Yves here. One of the high potential areas for robot substitution that I see on the list below is staffing of fast food restaurants (as in cooking). Fast food restaurants have limited menus and pre-set, highly specified procedures, making them prime candidates for labor substitution. But notice also the high end professional on the list.
I have to differ a little with the cheery, “Better policy will create new/different jobs.” What passes for our leadership believes in the mantra of more education and more skilled workers as the answer. In fact, America is going in reverse in this category, as educational attainment has fallen and college and higher education costs rise into the stratosphere. Moreover, the notion that there is a raft of highly technical jobs with lots of unmet demand is a canard. As we’ve discussed at some length, STEM graduates are finding it hard to obtain work (see confirming evidence in The Myth of the Science and Engineering Shortage from the Atlantic last year). And even if that were an area of hot demand, not everyone has the aptitude and self-discipline to become highly skilled in highly technical fields (and rarefied expertise make your more vulnerable, since if conditions in your field change, you need to acquire new know-how to move into a different area). The Japanese believe that it is critical for society to generate enough paid work, hence their refusal to rationalize a highly inefficient retail sector and belief that the most important duty of an entrepreneur is to create jobs. We’ve completely lost sight of this need.
By Zaid Jilani, an AlterNet staff writer. Follow @zaidjilani on Twitter. Originally published at AlterNet
One of the next great challenges American workers are starting to face is the increasing automation of jobs that previously could only be done by a living, breathing human being. Here are eight jobs that robots are taking over as they take over the world:
- Chef: In Shanghai this month, visitors at the Consumer Electronics Show (CES) Asia were able to have meals cooked by an entire robotic kitchen. London’s Moley Robotics designed the kitchen, which features two robot arms that will cook a variety of dishes for you as you select from an iTunes-style menu of items.
- Cleaner: Scientists at the Massachusetts Institute of Technology are refining algorithms designed to help robots tell the difference between trash and other goods in your home, which could form the basis for programming robots to do our cleaning.
- Traffic cop: The Congo has started to use “solar-powered aluminum robots” to direct traffic. The robots are able to rotate, and they have surveillance cameras so they can send images to local police stations.
- Bartender: The company Somabar is creating a robot bartender that can make you any drink you choose. You would even be able to give it orders via wi-fi from your computer, tablet or smartphone.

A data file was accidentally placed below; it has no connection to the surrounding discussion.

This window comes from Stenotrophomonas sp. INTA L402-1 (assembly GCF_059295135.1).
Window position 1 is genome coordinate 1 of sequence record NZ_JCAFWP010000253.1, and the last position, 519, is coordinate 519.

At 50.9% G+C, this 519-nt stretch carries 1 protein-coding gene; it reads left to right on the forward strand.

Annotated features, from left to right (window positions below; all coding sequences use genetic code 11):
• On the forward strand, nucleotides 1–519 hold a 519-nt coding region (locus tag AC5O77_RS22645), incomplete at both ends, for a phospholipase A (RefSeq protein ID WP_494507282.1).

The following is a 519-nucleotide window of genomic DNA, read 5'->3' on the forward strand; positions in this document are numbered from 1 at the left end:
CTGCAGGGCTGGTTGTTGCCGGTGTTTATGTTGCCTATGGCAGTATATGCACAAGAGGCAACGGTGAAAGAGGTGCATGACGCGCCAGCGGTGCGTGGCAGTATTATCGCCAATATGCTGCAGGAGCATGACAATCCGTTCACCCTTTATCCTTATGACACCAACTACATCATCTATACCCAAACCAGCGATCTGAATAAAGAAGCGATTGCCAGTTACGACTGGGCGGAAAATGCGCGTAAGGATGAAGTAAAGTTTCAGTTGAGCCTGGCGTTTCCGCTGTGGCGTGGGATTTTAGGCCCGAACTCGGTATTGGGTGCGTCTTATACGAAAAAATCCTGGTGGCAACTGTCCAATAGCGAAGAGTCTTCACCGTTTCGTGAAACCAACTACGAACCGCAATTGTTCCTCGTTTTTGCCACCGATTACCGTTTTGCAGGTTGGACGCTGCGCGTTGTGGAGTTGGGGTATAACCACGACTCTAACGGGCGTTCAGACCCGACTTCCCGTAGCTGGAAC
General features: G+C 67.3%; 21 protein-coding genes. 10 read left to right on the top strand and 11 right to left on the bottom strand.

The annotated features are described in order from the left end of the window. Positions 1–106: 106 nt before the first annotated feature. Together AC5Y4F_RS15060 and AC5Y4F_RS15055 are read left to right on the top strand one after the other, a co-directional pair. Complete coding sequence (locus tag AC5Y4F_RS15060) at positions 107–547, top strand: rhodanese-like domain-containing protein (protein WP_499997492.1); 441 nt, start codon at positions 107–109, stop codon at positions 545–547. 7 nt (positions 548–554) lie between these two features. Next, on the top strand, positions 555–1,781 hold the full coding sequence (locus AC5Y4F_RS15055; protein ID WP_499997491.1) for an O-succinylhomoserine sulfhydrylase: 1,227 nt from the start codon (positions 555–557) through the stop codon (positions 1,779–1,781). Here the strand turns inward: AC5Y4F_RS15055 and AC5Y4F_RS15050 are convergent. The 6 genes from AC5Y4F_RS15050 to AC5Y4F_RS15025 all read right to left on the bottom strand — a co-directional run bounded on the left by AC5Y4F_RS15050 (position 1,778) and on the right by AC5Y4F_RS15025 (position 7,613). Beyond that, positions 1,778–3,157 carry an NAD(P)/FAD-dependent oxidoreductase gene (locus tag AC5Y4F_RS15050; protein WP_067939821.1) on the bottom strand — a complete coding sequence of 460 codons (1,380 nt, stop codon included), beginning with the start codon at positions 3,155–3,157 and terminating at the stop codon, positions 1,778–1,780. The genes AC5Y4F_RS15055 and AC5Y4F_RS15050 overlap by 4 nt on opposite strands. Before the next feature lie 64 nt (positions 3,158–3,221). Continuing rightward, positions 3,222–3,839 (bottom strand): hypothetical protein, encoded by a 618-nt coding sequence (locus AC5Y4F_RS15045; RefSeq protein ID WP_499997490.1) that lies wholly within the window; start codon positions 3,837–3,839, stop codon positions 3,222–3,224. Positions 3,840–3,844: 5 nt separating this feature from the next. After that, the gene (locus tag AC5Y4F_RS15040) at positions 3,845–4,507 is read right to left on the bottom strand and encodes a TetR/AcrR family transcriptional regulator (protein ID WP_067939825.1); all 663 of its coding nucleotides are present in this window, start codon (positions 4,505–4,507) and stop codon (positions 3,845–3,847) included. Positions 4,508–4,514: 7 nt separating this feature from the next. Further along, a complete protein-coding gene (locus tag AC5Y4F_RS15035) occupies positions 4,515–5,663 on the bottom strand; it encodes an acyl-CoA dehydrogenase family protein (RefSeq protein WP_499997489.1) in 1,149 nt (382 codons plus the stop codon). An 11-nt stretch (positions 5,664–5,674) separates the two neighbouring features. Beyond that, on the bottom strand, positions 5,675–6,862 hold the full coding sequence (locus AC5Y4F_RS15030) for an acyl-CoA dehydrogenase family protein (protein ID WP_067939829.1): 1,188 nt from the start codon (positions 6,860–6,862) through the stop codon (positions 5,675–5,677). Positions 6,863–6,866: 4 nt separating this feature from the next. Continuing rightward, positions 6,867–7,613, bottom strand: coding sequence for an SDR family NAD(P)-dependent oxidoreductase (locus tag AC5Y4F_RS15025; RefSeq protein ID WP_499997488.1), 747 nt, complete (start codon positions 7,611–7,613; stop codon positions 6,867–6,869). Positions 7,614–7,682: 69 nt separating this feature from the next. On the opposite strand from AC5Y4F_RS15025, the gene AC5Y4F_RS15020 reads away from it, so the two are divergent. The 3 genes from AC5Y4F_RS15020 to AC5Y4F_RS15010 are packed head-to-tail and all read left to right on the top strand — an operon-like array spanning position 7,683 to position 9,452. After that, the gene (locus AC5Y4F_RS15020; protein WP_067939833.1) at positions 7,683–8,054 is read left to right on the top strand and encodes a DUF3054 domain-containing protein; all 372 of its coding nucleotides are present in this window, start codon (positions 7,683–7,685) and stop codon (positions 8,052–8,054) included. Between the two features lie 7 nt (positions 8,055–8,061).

- Hospital sanitizer: A robot in a hospital in Sharon, Pennsylvania is using an ultraviolet light to destroy bacteria and viruses that could make patients sick. It should be pointed out that the robot does this job after standard cleaning procedures have been completed.
- Surgeon: A number of hospitals have started using robotic surgery. Several hospitals in Nevada are using a robot called Xi that results in “smaller incisions, less blood loss, fewer complications and shorter recovery periods.”
- Bellhop: A Silicon Valley company is designing a robot bellhop. Called the Botlr, it’s a “cylindrical machine on wheels, with a basin and a lid on top. It can hold standard room service items like toiletries, water bottles, and newspapers, and find it own way to hotel rooms. It can even ride the elevator.”
- Camel jockey: The storied Arab tradition of camel racing now has a technological twist, as robots are increasingly playing the role of jockeys. The robots are controlled by racers, who follow the camels in their own vehicles, as a form of almost remote-controlled racing.
One big question posed by all this is, what will happen to the workers who currently do these jobs if automation catches on in any of these areas?
The American Prospect’s Robert Kuttner says we shouldn’t fear the coming of robots. He points to the 1930s, when there was “an automatic scare, and many economists blamed the high unemployment of that era on machines taking human jobs. John Maynard Keynes pointed out that the problem wasn’t machines; it was depressed purchasing power. The World War II boom proved his point. Massive public investment during the war invented and subsidized new automated technologies, but it produced even more public work.”
That seems to get at the crux of the matter: robots are only a threat if we don’t have an economic policy designed to produce the demand to create new jobs. It’s not the automation, it’s the policy.